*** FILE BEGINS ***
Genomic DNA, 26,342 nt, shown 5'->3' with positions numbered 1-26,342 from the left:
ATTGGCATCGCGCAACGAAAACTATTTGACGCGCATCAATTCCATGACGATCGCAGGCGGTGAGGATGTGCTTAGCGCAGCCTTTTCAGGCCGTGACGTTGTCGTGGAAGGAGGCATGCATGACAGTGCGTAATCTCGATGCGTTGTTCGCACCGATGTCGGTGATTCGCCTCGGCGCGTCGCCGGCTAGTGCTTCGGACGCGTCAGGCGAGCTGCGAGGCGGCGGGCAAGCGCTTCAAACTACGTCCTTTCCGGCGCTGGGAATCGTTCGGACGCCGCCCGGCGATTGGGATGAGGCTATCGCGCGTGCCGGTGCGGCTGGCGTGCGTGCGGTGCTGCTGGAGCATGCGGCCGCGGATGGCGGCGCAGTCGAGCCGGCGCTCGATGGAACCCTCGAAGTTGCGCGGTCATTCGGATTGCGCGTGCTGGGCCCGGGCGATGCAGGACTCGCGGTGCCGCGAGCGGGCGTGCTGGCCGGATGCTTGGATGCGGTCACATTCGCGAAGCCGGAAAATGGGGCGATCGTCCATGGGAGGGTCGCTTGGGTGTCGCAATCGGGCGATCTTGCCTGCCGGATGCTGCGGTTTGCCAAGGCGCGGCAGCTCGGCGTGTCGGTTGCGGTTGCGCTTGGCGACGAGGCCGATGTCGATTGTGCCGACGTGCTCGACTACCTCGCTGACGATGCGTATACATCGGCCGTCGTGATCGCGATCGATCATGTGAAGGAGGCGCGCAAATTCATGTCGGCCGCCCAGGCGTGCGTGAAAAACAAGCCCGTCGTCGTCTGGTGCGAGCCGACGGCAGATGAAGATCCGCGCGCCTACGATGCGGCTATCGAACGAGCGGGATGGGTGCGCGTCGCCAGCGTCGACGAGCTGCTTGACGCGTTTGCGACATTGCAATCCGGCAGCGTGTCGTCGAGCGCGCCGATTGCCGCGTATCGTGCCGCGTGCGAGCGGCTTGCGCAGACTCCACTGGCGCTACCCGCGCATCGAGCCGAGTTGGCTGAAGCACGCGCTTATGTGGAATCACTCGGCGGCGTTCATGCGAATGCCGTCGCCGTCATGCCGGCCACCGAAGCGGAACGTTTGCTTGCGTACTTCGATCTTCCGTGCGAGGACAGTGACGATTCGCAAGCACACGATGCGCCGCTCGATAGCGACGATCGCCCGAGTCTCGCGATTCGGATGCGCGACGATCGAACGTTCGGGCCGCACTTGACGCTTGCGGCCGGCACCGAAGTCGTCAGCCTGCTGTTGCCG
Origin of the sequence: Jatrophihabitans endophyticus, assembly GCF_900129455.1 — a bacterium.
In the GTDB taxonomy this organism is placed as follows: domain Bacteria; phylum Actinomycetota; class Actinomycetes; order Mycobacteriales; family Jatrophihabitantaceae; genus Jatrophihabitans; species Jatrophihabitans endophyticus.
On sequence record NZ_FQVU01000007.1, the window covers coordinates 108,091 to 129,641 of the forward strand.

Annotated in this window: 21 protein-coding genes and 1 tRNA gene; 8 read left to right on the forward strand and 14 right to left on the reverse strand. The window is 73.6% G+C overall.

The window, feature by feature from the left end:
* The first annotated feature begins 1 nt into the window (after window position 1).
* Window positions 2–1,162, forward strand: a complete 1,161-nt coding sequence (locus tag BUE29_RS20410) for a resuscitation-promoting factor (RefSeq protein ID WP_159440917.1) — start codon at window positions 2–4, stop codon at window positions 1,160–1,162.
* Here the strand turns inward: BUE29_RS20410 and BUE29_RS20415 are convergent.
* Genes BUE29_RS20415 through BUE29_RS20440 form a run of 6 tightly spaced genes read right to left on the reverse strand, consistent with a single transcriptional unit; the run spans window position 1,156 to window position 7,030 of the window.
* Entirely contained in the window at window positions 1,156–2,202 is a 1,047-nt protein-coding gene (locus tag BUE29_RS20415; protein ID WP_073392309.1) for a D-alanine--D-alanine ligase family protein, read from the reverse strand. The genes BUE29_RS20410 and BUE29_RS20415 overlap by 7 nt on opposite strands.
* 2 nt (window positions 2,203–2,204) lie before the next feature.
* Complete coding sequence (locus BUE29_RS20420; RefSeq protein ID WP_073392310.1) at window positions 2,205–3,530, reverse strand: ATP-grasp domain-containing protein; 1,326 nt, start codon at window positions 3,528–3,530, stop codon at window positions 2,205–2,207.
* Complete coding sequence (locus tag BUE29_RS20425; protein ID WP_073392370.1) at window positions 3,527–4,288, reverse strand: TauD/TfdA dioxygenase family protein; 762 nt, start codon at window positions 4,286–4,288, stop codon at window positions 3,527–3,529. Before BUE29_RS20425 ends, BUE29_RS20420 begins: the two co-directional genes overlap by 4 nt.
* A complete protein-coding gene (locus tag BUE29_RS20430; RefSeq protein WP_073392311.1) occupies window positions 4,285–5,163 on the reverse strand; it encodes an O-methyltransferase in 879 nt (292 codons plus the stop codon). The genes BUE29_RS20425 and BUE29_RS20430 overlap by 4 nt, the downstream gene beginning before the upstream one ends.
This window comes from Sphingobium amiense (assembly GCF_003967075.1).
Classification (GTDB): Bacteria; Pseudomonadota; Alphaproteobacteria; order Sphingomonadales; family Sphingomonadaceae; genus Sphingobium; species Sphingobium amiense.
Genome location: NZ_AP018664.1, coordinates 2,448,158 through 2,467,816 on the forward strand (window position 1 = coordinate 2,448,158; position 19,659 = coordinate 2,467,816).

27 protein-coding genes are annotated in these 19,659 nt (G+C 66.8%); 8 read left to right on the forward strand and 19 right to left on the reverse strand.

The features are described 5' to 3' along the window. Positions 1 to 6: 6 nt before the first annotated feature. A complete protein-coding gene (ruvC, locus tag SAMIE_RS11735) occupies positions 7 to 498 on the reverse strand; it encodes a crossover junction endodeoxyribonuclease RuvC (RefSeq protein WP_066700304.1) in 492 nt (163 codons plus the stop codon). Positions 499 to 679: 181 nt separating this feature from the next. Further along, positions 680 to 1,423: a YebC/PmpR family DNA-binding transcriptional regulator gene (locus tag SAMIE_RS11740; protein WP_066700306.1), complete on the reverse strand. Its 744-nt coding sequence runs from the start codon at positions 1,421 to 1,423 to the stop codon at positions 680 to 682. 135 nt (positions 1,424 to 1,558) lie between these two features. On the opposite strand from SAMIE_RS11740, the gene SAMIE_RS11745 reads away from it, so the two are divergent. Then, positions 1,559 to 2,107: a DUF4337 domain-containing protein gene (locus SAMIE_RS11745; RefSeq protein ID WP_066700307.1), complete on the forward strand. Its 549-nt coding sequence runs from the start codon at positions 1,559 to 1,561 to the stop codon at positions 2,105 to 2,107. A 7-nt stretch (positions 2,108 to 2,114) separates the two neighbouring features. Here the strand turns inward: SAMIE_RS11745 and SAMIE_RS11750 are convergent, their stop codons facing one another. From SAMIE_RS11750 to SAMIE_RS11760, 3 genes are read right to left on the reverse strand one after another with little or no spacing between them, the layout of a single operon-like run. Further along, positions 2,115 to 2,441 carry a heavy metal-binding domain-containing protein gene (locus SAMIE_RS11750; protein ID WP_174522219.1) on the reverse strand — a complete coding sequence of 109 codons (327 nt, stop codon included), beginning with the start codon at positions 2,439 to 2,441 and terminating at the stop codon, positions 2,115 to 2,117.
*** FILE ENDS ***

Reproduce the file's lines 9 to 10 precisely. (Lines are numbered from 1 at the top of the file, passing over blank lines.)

* Window positions 2–1,162, forward strand: a complete 1,161-nt coding sequence (locus tag BUE29_RS20410) for a resuscitation-promoting factor (RefSeq protein ID WP_159440917.1) — start codon at window positions 2–4, stop codon at window positions 1,160–1,162.
* Here the strand turns inward: BUE29_RS20410 and BUE29_RS20415 are convergent.